I'm kind of the opposite. I started playing at 12(55 now and still gnarly as hell). What got me playing was the 60 and 70s funk I was growing up in. And jazz. But then punk happened, and hardcore, and whatever came after. Always I have just loved music, almost everything. I collected records, have always considered myself a musichead and considered genre a waste of time, particularly picking one and choosing it as a hill to die on. For me Ornette Coleman's Shape of Jazz to Come is the punkest album ever recorded. My biggest influences have been Larry Graham, Bootsy, Charlie Haden, Ron Carter, Paul Chambers, Jaco, Ornette, Geezer, Geddy, Graham Maby, Mingus, I could go on for days.The one thing that has always been my thing though is I like it LOUD. Loud can be all sorts things, but loud n heavy is my thing. I've always played fretless. And had a crazy fretless built for me when I was a youngster that I still play as my main instrument. In my scene(old school Austin) I'm known by that bass. I never intended to be a metal bassist but many people have considered me one. I was in a band in the late 80s and early 90s called Agony Column. We toured with Gwar, a lot. Biohazard, Rollins Band, L7, and a wide variety of bands at the time. I never really thought of us as metal but the rest of the world did. We were hellbilly music. I still play heavy ass music, not sure if I'd call it metal, but metal folk tend to like it I guess. I'm a punk first, always have been. Since the early 80s I've considered what I do Hellbilly music. Here you can see and hear my crazy fretless bass. This from about 1991 so don't judge me by today's metal please. I think it still holds up though.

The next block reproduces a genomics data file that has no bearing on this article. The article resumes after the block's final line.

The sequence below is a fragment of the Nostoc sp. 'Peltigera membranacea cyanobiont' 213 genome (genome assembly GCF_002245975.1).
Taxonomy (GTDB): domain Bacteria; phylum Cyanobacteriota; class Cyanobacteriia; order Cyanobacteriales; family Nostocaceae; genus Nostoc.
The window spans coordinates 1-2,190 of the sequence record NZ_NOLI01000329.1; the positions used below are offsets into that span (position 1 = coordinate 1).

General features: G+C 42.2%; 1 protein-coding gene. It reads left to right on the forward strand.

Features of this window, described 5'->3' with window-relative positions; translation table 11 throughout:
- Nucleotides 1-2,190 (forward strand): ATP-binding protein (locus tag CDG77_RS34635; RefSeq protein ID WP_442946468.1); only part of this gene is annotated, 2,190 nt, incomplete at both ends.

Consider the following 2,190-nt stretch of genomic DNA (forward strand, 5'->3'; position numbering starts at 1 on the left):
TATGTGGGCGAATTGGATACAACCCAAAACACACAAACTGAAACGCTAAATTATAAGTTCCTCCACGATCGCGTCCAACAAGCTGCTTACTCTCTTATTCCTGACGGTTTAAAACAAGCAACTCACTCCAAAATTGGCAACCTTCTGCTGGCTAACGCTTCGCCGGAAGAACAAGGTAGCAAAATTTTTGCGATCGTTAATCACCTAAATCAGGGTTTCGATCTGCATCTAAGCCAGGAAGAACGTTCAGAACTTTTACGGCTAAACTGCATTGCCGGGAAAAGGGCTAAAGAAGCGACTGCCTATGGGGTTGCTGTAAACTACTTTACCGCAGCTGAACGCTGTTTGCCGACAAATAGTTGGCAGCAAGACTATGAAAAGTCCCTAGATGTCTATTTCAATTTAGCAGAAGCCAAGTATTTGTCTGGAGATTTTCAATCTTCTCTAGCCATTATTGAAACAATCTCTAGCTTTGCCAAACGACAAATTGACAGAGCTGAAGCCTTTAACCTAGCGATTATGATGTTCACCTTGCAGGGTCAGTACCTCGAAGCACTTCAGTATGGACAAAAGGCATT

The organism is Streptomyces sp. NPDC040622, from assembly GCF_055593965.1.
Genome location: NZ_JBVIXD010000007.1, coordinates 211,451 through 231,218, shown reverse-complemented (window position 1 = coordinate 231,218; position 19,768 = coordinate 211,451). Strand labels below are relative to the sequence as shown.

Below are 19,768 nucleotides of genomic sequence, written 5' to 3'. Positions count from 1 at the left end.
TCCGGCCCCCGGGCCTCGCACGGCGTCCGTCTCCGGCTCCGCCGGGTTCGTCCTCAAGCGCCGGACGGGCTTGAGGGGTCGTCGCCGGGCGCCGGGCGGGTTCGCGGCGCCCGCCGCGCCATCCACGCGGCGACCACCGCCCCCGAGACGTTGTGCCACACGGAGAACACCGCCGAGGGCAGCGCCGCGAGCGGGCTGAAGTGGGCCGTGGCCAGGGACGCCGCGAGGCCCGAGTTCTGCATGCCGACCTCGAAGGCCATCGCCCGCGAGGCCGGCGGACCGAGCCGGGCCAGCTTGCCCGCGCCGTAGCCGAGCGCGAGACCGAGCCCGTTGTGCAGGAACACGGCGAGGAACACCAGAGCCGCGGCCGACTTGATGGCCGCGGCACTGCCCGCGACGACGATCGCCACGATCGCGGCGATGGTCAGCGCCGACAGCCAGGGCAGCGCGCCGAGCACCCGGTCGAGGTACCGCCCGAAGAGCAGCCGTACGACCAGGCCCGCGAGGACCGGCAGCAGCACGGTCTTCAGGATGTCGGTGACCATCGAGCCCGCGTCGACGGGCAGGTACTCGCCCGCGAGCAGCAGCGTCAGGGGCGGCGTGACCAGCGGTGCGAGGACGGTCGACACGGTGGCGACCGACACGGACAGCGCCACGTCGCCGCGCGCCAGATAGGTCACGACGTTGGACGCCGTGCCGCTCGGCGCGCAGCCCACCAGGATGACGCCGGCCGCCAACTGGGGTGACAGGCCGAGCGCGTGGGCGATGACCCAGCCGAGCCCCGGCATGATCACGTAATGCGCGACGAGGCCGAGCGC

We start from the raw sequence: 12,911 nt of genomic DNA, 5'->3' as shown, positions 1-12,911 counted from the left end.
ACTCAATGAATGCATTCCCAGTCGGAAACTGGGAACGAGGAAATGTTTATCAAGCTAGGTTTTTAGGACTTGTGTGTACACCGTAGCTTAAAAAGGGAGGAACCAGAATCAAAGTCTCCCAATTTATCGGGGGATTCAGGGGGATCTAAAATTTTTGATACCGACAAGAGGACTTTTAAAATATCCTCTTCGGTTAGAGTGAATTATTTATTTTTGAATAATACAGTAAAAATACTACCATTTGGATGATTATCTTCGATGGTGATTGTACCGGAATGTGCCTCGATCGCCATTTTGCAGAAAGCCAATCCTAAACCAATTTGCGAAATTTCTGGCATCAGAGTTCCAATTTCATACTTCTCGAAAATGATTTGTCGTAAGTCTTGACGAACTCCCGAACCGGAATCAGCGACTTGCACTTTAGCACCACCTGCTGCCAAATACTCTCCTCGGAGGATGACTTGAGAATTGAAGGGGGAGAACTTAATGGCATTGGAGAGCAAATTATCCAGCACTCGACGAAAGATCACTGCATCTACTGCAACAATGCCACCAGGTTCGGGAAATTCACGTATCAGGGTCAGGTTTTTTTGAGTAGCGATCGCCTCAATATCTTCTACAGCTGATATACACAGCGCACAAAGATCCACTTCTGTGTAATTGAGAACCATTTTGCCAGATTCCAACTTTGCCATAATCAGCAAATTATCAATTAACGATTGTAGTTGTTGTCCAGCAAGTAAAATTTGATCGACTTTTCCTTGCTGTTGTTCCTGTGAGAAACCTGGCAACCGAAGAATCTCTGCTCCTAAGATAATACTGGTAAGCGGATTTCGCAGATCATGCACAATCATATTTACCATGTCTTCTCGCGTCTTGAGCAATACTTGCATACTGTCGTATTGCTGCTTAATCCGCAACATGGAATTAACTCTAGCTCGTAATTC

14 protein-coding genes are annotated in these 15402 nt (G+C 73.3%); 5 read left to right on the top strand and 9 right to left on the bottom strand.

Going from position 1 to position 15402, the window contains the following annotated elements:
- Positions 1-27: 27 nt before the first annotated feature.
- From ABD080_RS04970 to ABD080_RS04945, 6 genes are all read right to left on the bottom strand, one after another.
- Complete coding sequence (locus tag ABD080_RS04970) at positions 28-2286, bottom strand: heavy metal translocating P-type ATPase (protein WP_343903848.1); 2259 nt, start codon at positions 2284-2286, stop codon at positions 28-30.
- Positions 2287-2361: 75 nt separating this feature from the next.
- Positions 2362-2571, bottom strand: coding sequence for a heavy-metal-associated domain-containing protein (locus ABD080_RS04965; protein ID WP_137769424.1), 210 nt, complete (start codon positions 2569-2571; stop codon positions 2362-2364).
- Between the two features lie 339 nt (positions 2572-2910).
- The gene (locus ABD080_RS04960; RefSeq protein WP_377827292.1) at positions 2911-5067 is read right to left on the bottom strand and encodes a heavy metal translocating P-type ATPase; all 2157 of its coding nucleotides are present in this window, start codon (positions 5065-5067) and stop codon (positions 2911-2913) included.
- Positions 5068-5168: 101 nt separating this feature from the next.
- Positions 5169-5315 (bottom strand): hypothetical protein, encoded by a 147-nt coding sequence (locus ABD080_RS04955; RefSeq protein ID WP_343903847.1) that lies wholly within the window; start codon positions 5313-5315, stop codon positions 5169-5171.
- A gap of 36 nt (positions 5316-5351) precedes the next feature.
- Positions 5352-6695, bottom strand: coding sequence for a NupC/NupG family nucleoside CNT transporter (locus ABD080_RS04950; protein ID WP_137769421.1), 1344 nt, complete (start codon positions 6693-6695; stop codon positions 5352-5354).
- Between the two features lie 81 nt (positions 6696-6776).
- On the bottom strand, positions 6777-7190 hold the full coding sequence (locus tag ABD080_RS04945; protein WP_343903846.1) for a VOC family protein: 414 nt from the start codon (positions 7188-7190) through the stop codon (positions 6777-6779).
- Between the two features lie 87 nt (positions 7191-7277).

11. Listening to what you want and following your own path, regardless of the art you create, is all part of it. If you told high school me that a year later I'd be listening to bands nobody ever heard of and then would be onto jazz by the end of college, I would tell you that you're crazy. I'm still playing rock music decades later, but I'll take my influences wherever I can get them.
  12. Vinny_G


    Dec 1, 2011
    The names of Sean Malone and Randy Coven come to mind, but also Sharlee D'Angelo (Arch Enemy). I find his performances in The Night Flight Orchestra quite excellent.

    Sean Malone

    Randy Coven

    Sharlee D'Angelo (with The Night Flight Orchestra)

  13. Metal and hard rock are my favorite styles of music and I became a bass player thanks to Steve Harris, and one of my all time favorite bass players is Geezer Butler.
    In the long run, my biggest influences isn't metal bass players though. I have always liked listening to and playing a wide range of genres, and I am more influenced by Paul McCartney, John Paul Jones, Jack Bruce, James Jamerson and Donald "Duck" Dunn than Cliff Burton. If you listen to a lot of different kinds of music and bass players and draw influences from that, your music becomes more personal and unique, as mentioned earlier in this thread.
  14. Hummergeist

    Hummergeist Commercial User

    Jul 21, 2020
    Tutorials, reviews, and interviews for Future Publishing.
    What a great track! Nice work.
  15. AaronVonRock


    Feb 22, 2013
    Very cool. I lived in the Dallas area 1989-1994 and saw Agony Column quite a few times on various bills. The first time was opening for GWAR, I believe. Your bass made quite an impression on me and my buddies and I still enjoy having the occasional listen to God, Guns, and Guts.

    Take it easy.
    evilfirbolg likes this.
  16. Peterson


    Mar 31, 2022
    I will listen to anything as long as it's good..:thumbsup: